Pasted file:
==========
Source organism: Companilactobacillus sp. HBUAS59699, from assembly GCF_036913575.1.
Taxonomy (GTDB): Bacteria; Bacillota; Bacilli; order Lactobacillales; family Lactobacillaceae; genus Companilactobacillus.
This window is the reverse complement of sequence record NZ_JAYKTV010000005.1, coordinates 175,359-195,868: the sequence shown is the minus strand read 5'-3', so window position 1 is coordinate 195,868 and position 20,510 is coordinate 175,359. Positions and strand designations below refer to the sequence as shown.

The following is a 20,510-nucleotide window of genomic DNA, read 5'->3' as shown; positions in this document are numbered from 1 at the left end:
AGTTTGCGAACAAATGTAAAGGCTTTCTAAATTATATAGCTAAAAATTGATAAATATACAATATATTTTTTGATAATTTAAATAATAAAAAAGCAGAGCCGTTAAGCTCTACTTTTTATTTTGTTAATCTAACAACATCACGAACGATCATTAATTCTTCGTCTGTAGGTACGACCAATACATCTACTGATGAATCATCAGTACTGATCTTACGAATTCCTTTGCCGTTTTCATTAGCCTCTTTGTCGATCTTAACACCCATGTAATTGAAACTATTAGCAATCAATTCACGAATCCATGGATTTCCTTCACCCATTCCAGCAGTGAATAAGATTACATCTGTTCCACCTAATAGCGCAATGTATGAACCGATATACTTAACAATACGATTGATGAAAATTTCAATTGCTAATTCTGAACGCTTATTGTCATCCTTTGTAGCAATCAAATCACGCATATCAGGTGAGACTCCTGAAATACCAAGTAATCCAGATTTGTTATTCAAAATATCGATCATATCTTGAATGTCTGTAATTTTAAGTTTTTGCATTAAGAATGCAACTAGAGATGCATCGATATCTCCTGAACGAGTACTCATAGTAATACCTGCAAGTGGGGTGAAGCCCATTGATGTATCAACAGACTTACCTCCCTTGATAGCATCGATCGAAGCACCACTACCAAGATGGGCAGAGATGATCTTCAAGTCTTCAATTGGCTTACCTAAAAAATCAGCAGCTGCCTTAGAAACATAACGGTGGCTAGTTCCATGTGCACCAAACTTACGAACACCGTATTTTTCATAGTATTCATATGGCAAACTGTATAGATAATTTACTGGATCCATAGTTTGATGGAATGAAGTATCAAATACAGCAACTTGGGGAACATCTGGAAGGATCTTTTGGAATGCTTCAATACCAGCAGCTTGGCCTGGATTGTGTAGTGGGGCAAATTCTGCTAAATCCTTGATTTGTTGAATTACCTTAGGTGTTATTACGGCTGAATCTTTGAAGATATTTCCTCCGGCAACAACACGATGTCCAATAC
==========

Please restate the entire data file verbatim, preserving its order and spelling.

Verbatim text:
Source organism: Companilactobacillus sp. HBUAS59699, from assembly GCF_036913575.1.
Taxonomy (GTDB): Bacteria; Bacillota; Bacilli; order Lactobacillales; family Lactobacillaceae; genus Companilactobacillus.
This window is the reverse complement of sequence record NZ_JAYKTV010000005.1, coordinates 175,359-195,868: the sequence shown is the minus strand read 5'-3', so window position 1 is coordinate 195,868 and position 20,510 is coordinate 175,359. Positions and strand designations below refer to the sequence as shown.

The following is a 20,510-nucleotide window of genomic DNA, read 5'->3' as shown; positions in this document are numbered from 1 at the left end:
AGTTTGCGAACAAATGTAAAGGCTTTCTAAATTATATAGCTAAAAATTGATAAATATACAATATATTTTTTGATAATTTAAATAATAAAAAAGCAGAGCCGTTAAGCTCTACTTTTTATTTTGTTAATCTAACAACATCACGAACGATCATTAATTCTTCGTCTGTAGGTACGACCAATACATCTACTGATGAATCATCAGTACTGATCTTACGAATTCCTTTGCCGTTTTCATTAGCCTCTTTGTCGATCTTAACACCCATGTAATTGAAACTATTAGCAATCAATTCACGAATCCATGGATTTCCTTCACCCATTCCAGCAGTGAATAAGATTACATCTGTTCCACCTAATAGCGCAATGTATGAACCGATATACTTAACAATACGATTGATGAAAATTTCAATTGCTAATTCTGAACGCTTATTGTCATCCTTTGTAGCAATCAAATCACGCATATCAGGTGAGACTCCTGAAATACCAAGTAATCCAGATTTGTTATTCAAAATATCGATCATATCTTGAATGTCTGTAATTTTAAGTTTTTGCATTAAGAATGCAACTAGAGATGCATCGATATCTCCTGAACGAGTACTCATAGTAATACCTGCAAGTGGGGTGAAGCCCATTGATGTATCAACAGACTTACCTCCCTTGATAGCATCGATCGAAGCACCACTACCAAGATGGGCAGAGATGATCTTCAAGTCTTCAATTGGCTTACCTAAAAAATCAGCAGCTGCCTTAGAAACATAACGGTGGCTAGTTCCATGTGCACCAAACTTACGAACACCGTATTTTTCATAGTATTCATATGGCAAACTGTATAGATAATTTACTGGATCCATAGTTTGATGGAATGAAGTATCAAATACAGCAACTTGGGGAACATCTGGAAGGATCTTTTGGAATGCTTCAATACCAGCAGCTTGGCCTGGATTGTGTAGTGGGGCAAATTCTGCTAAATCCTTGATTTGTTGAATTACCTTAGGTGTTATTACGGCTGAATCTTTGAAGATATTTCCTCCGGCAACAACACGATGTCCAATAC